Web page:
Dutch lead as World Solar Challenge car race ends day two
The cars are a third of the way through a 3,000-km race across the Australian desert
IDG News Service - A team from Holland's Delft University is leading the world's toughest solar car race at the end of its second day.
The Nuna 7 was just a few minutes ahead of a vehicle developed by Japan's Tokai University as both parked for the night. The cars have made it 1,300 kilometers across the Australian desert in two days and must travel a further 1,700 kilometers to the finish line in Adelaide.
The race traverses some of the harshest desert in the world. There's plenty of sunshine to power the cars, but high temperatures and long days make the World Solar Challenge a test of endurance. Eleven cars have given up, leaving 18 to compete in the challenger class of the race.
The Delft University team would have been further ahead but it incurred a 10-minute penalty Monday at Tennant Creek for failing to observe changing speed limits. The Tokai University team almost suffered a similar penalty, for incursions by a media car, but the car was ruled to be independent of the team and the penalty was lifted.
Both Delft and Tokai universities are no strangers to the top of the leader board. Delft won the World Solar Challenge in 2001, 2003, 2005 and 2007, and Tokai won in 2009 and 2011.
But there's a lot of racing before either team can feel confident about finishing, let alone winning.
Seventy-eight kilometers behind the second-place car is Solar Team Twente, also from the Netherlands, and in fourth place, a further 15 kilometers back, is the team from Stanford University. The University of Michigan rounds out the top five in the challenger class.
In the "cruiser class," in which vehicles have to meet road-worthiness regulations for their home countries, the Powercore SunCruiser holds the lead, built by the Hochschule Bochum Solar Car Team from Germany.
"Stella," the world's first solar-powered family car, is in second place in the cruiser class. It was produced by a team from Eindhoven in the Netherlands. The University of New South Wales gives the Aussies something to cheer about in third place.
Martyn Williams covers mobile telecoms, Silicon Valley and general technology breaking news for The IDG News Service. Follow Martyn on Twitter at @martyn_williams. Martyn's e-mail address is firstname.lastname@example.org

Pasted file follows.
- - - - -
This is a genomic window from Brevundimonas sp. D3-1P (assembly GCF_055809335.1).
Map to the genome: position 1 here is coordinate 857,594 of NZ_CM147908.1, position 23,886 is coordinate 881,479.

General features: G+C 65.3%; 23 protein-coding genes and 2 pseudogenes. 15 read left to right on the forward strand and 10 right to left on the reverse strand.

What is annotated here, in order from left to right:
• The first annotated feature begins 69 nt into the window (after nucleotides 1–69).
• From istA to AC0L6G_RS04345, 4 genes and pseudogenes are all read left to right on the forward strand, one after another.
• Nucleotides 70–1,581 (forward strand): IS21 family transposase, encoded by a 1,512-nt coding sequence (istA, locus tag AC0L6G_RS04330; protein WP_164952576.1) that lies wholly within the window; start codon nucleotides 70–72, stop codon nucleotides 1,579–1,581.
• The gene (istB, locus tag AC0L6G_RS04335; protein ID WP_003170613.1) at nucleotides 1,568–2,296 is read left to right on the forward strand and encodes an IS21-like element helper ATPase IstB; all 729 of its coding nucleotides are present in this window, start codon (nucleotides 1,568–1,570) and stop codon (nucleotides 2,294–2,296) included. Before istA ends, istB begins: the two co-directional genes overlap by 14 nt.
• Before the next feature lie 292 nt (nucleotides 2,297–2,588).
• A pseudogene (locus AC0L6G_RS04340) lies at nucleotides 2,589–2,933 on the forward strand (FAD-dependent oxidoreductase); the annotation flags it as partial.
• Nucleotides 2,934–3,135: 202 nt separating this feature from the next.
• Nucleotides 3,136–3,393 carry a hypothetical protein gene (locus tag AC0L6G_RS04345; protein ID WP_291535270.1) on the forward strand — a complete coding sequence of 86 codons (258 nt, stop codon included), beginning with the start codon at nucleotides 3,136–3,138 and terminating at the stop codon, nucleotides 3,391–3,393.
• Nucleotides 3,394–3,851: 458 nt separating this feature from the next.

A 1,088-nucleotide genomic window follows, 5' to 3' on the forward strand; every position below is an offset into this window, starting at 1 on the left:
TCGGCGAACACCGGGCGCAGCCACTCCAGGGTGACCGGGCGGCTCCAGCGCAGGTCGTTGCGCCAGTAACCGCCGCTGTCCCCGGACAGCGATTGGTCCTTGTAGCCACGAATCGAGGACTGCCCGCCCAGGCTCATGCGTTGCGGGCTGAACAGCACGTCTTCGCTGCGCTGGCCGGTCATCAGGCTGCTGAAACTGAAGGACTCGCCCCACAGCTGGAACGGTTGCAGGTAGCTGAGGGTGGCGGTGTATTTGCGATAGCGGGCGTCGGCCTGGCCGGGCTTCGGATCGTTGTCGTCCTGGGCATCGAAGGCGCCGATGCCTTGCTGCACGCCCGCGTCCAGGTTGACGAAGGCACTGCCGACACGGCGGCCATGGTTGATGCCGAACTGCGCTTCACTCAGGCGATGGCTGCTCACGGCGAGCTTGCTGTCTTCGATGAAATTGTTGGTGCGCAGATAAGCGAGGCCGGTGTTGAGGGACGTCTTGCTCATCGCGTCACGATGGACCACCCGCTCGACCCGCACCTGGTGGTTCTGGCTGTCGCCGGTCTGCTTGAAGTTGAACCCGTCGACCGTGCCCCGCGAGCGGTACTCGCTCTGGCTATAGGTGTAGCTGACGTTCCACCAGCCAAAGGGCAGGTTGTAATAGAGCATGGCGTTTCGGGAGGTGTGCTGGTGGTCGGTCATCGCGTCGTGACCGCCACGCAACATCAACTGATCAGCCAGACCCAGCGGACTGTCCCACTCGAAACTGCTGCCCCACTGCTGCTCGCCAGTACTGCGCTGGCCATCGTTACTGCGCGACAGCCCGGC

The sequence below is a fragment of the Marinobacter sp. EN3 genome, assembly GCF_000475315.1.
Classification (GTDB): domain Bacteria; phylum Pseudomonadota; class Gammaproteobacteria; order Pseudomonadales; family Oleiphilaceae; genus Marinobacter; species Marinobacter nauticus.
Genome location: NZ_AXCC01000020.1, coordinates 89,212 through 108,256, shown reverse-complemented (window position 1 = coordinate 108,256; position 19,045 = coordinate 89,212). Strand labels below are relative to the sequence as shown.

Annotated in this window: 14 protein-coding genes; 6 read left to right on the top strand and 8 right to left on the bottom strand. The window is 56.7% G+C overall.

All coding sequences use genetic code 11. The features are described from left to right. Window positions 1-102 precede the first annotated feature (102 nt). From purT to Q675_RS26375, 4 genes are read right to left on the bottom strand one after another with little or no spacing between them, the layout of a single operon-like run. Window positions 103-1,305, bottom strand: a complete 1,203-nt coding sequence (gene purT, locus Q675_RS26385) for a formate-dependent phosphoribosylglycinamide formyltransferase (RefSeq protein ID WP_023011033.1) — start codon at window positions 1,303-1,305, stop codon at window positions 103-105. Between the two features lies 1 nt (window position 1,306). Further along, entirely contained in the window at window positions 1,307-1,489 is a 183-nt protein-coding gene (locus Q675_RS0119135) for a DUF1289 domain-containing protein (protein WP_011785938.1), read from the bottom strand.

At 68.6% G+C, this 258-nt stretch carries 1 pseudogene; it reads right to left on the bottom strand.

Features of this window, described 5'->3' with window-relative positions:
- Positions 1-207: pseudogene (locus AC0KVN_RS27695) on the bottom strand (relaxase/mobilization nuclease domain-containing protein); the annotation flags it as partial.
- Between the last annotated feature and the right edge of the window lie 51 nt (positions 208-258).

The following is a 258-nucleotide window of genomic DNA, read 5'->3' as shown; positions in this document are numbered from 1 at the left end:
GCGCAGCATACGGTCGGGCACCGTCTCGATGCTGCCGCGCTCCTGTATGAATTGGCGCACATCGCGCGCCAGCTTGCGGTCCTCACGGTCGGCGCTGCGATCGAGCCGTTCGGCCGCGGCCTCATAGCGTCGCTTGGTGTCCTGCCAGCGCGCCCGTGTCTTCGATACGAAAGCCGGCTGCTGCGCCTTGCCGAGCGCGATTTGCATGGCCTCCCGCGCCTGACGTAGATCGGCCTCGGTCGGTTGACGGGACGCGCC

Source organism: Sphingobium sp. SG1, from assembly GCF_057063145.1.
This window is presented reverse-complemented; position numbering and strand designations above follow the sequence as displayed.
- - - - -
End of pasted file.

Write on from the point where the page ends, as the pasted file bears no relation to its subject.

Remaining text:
- 15 Non-Certified IT Skills Growing in Demand
- How 19 Tech Titans Target Healthcare
- Twitter Suffering From Growing Pains (and Facebook Comparisons)
- Agile Comes to Data Integration
- Slideshow: 7 security mistakes people make with their mobile device
- iOS vs. Android: Which is more secure?
- 11 sure signs you've been hacked
- Shifting Gears: The Value of Customer-Driven Quality in Manufacturing In today's competitive manufacturing market, the customer must be the center of the quality universe. This paper details how manufacturers can improve customer...
- Aberdeen Group: Marketing Analytics for Manufacturing: Forging Customer Insights There are no recalls for poor marketing. Manufacturers need to get their customer intelligence and messaging right the first time. Learn how.
- Unlocking the Promise of Demand Sensing and Shaping through Big Data Analytics Many organizations have limited insight into big data. These limitations have significant opportunity costs and can have a negative effect on identifying and...
- The Brave New World of Customer-Centric Manufacturing The Unique Opportunity for Manufacturers to Better Understand their Consumers
- Meg Whitman presents Unlocking IT with Big Data During this Web Event you will hear Meg Whitman, President and CEO, HP discuss HAVEn - the #1 Big Data platform, as well...
- The New Way to Work Knowledge Vault This Knowledge Vault focuses on how, in today's increasingly virtual world, it's more important than ever to engage deeply with employees, suppliers, partners,... All Emerging Technologies White Papers | Webcasts